Lockerbie bombing: 'Useful' talks held with FBI
Scotland's top law officer has met the director of the FBI to discuss progress in the investigation into the Lockerbie bombing.
Lord Advocate Frank Mulholland QC described Friday's talks with James Comey as "very useful".
Mr Mulholland also revealed he recently met the Libyan ambassador to the UK.
Relatives of the 270 people who died have attended a memorial service in Washington to mark the 26th anniversary of the atrocity.
The Lord Advocate was among a delegation of Scottish law officers who also travelled to the Arlington cemetery for Sunday's service.
On Saturday, Mr Mulholland said he continued to believe Abdelbaset al-Megrahi was guilty of carrying out the bombing, and pledged to continue tracking down his accomplices.
Megrahi who was said to have been a Libyan intelligence officer, is the only person to have been convicted over the bombing, which caused Pan Am flight 103 to explode over Lockerbie, in the south of Scotland, on 21 December 1988.
But his involvement in the bombing of the flight from London to New York has been called into question by campaigners who believe evidence in the case was manipulated to implicate Libya and divert attention away from Iran and Syria.
In a speech at the memorial service, Mr Mulholland said his commitment to the ongoing investigation remained "as strong as ever".
And he urged relatives of those who died not to give up hope that others will eventually be brought to justice.
He said: "To reinforce that message, I met last week with the Libyan ambassador to the UK.
"He asked me to reassure you that his thoughts are with you at this difficult time and reiterated the commitment of the Libyan authorities to work with us to gather the evidence from Libya to bring the others who worked with Megrahi in the murder of your loved ones to justice."
The Lord Advocate said he was also keeping in close contact with the UK ambassador to Libya, who is currently based in Tunis, to get regular updates on what is happening.
The ambassador has been "able to get information for us which has been helpful in shaping our approach going forward." Mr Mulholland said.
Turning his attention to work with officials in the US, the Lord Advocate added: "I met with Director Comey of the FBI on Friday to discuss progress in the inquiry. It was a very useful meeting and the avenues of enquiry currently under investigation were discussed in detail.
"Despite the difficulties we remain hopeful that progress will be made. We reiterated our commitment to work closely together to make progress in Libya and elsewhere; wherever there is an opportunity we will be there. We will follow the evidence relentlessly."
Details of the ongoing investigation have not and will not be made public, the Lord Advocate said.
But he added: "What I can say however is that in addition to the lines of enquiry in Libya there are other lines currently being pursued outwith Libya.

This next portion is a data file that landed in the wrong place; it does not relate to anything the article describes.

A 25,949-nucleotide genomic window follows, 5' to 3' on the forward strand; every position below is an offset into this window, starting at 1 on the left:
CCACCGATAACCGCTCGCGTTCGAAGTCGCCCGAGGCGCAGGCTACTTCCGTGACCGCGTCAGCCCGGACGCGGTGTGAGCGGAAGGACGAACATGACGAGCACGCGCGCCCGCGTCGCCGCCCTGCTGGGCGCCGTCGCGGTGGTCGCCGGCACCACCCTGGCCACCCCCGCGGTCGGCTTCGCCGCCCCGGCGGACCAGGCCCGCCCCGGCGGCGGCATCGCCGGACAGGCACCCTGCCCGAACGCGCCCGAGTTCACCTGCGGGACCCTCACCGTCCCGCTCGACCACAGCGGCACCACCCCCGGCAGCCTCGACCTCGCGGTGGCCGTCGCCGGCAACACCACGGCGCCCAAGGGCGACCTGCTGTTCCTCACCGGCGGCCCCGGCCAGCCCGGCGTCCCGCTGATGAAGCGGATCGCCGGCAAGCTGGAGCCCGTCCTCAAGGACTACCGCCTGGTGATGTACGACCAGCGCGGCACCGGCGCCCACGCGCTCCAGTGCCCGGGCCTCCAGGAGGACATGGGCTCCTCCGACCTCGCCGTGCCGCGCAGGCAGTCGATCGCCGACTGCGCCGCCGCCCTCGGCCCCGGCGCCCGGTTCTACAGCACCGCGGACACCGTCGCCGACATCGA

"We remain cautiously optimistic that these lines of enquiry will bear fruit."
Megrahi was found guilty of mass murder by a Scottish court sitting in the Netherlands in January 2001. His co-accused Al Amin Khalifa Fhimah was acquitted.
Megrahi was jailed for life and lost his first appeal against his conviction for murdering the 259 people on the plane and 11 Lockerbie residents in 2002.
An investigation by the Scottish Criminal Cases Review Commission (SCCRC) led to a finding in 2007 of six grounds where it believed a miscarriage of justice may have occurred, paving the way for a second appeal.
But Megrahi dropped that appeal in 2009 before being released from prison by the Scottish government on compassionate grounds in light of his diagnosis with terminal prostate cancer.
He died, still protesting his innocence, in Libya in 2012.
Mr Mulholland said on Saturday that no Crown Office investigator or prosecutor had ever raised any concerns about the evidence used in the case.
But earlier this year, Megrahi's relatives embarked on a legal bid to clear his name amid claims that his case is the "worst miscarriage of justice in British legal history".
Six immediate members of his family joined forces with 24 British relatives of those who died in the atrocity to seek, ultimately, a third appeal against his conviction in the Scottish courts.
They united to submit an application to the SCCRC for a review of the conviction, a move which could see the case referred back to the High Court.
Solicitor Aamer Anwar, who is co-ordinating efforts to quash Mr Megrahi's conviction, said: "The Lord Advocate's speech in Washington makes for great sound bites with an American audience but lacks analysis of the essential facts."
He accused the Crown Office of repeating "an age old mantra of the Crown of never doubting the safety of the conviction", despite "many miscarriages of justice over the years".
Mr Anwar added: "The case of Abdelbaset Al-Megrahi is described as the worst miscarriage of justice in British legal history for a reason.
"A reversal of the verdict would mean that the governments of the United States and the United Kingdom stand exposed as having lived a monumental lie for 26 years, by imprisoning a man they knew to be innocent."
In a statement, the Megrahi family said it would "keep fighting for justice to find out who was responsible for 271 victims of the Lockerbie disaster."
Jim Swire, whose 23-year-old daughter Flora died in the bombing, has also expressed his disappointment at Mr Mulholland's latest comments.
Dr Swire said: "For me this case is about two families, mine and Abdelbaset's, but behind them now are seen to lie the needs of 25 other families in applying for a further appeal 26 years after the event itself.
"We need the truth and Scotland's management of this case produced a verdict perfectly tailored for use by those who would seek to ensure that the full truth remains hidden."